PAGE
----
to loyal citizens of Spain. After Mexico became independant, 1000 more
land grants were distributed to loyal Mexican citizens. The Mexican
holders of land grants thought that the land was theirs in perpetuity,
but tricky Yankee lawyers wanted to screw them out of the land. They
filed suit in San Francisco and notices were posted in English language
newspapers. The Mexican land grant holders didn't know anything was
going on until they were evicted. Same thing happened in New Mexico.
Land grantees that had be living around Taos and Santa Fe for centuries
were kicked off their lands, and people like Jane Fonda and her husband
are the biggest land owners in the area...

And, circling back to the Okies, many of them had been homesteaders,
they'd owned their land, but their crops failed during the dustbowl,
they had to sell their land and became sharecroppers on land where
their families had lived for generations...

When they migrated to California looking for work, they found
themselves in an established Republican matrix where the poor just
didn't fit at all...

My great grandfather who first came to California wasn't an Okie
though.
He'd been born in Illinois, tried homesteading in Iowa and the Dakota
Territory, and Kansas, but he wound up in California working as a
janitor for an oil drilling company at nearly 80 years old. That's why
the family is here now...

For about 150 years, rich Republican farmers have been exploiting the
great central valley where I live now. There was a great 400 square
mile forest here and a huge lake and salmon ran in the rivers and the
rivers ran all year. But most of the oak trees were chopped down and
the rivers re-routed to irrigate crops and the grasslands bulldozed
flat to make room for orange groves...

And times change. As the population grows, cattle ranches and
agricultural land become more valuable for real estate than for what
can be produced on the land, so the orange groves are being bulldozed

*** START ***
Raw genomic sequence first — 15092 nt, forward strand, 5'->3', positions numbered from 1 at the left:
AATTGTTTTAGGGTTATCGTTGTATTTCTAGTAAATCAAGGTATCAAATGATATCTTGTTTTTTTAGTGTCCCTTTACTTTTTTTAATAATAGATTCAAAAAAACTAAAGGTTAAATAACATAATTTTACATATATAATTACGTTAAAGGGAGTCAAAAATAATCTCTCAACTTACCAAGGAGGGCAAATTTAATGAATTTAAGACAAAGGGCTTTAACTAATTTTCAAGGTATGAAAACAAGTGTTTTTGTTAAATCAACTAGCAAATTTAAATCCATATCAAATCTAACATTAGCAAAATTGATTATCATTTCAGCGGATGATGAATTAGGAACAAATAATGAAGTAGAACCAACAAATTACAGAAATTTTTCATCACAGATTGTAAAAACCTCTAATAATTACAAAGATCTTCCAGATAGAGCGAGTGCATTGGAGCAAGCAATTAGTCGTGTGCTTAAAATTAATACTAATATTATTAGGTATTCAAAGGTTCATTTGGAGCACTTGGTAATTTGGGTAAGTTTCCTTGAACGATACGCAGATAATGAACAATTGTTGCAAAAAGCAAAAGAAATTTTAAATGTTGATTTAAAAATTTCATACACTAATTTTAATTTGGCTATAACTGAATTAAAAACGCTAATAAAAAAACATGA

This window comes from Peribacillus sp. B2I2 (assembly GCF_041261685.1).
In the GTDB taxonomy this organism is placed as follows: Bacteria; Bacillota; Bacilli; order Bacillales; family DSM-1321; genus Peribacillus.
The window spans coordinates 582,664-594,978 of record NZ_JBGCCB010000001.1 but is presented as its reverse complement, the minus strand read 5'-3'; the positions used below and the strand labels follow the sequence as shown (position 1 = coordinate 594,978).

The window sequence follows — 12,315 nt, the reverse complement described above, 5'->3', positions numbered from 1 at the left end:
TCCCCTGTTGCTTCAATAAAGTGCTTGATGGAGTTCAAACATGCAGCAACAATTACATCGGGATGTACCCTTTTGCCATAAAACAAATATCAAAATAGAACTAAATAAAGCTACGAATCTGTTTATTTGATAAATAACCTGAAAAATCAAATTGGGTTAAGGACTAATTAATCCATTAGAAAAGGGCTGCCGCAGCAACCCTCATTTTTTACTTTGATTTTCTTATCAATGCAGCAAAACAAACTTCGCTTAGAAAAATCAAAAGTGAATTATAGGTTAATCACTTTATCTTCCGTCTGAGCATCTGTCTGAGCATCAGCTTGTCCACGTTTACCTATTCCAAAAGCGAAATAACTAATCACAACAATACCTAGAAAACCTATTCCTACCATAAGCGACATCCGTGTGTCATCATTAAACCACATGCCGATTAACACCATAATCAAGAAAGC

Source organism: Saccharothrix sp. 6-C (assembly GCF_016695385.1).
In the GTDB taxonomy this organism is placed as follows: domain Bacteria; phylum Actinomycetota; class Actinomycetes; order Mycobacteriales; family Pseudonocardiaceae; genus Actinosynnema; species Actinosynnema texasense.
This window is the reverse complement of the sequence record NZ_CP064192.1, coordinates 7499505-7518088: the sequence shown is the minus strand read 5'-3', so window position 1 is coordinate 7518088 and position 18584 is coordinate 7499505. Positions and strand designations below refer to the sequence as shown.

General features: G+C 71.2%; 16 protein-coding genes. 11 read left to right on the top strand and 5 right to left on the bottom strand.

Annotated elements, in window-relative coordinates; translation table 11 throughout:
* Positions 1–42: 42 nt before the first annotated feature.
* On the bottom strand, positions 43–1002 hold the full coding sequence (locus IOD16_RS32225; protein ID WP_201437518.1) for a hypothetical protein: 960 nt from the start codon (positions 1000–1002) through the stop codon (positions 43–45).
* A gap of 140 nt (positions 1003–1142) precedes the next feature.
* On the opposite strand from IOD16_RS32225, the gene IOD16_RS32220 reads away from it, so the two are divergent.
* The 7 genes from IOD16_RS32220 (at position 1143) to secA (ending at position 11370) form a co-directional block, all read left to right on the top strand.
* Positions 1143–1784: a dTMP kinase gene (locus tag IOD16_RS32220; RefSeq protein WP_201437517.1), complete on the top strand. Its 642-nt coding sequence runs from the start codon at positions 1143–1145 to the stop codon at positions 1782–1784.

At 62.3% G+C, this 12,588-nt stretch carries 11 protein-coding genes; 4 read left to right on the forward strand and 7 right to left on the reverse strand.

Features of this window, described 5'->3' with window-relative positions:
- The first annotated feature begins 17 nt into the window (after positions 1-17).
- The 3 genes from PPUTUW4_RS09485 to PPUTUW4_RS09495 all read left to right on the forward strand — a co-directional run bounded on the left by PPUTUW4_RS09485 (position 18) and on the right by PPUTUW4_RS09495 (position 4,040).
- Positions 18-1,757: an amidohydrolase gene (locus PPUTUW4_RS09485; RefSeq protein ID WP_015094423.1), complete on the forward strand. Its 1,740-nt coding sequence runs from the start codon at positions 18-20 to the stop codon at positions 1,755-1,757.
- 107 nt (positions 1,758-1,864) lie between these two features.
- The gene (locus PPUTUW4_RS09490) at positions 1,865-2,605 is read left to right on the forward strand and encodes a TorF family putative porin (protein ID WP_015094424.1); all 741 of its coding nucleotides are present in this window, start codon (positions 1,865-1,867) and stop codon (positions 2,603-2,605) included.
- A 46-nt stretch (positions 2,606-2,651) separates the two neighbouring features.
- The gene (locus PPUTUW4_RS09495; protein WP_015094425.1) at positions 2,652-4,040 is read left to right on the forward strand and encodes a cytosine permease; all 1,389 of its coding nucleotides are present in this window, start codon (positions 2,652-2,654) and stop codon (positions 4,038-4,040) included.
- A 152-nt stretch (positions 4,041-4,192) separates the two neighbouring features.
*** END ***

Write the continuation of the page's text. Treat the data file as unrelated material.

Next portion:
to make room for tract houses on land that's worth $100K per acre. If
you put four $1 million custom houses on that acre, some bank is
eventually going to make about $11.9 million off that land where
nothing but orange trees had stood...
Post by Chuck Rhode
Some say it took a World War (and the exploitation of the vast pool of
underemployed labor in California to support the Pacific Fleet) to
level American society, but I think the US political elite were scared
shitless by Huey Long in Louisiana (and Adolph Hitler in Europe). They
could see what class warfare would look like on a large scale and took
steps to avert it in this country by minimizing distinctions of
opportunity *and outcome* between the hoity-toity and the hoi polloi.
There was a historic meeting between Adolf Hitler and Benito Mussolini
about 1934. Adolf took the train to meet benny and Adolf wore his
civvies. Benny was all togged out in his spiffy uniform that would have
inspired Hermann Goering. Adolf is said to have been pissed when he
whispered to his aide, "Why didn't you warn me that *he'd* be in
uniform?
I should have worn my uniform!"

Hitler was very impressed by what Mussolini had done to organize Italy.
He decided that Fascism was the Way To Go for Germany, which had only
recently begun to resume some stability after the post WWI civil war...

Hitler wasn't the only politician impressed by Mussolini. A Time Life
book I recently read said that Franklin D. Roosvelt and his cabinet
were studying books on Fascism and discussing that as a possible
solution to the economic problems of the Great Depression...

Kurt Vonnegut Jr. posed an interesting question about the Great
Depression's dearth of money in the purses of Americans. He asked where
all the money came from after Pearl Harbor, if there was no money in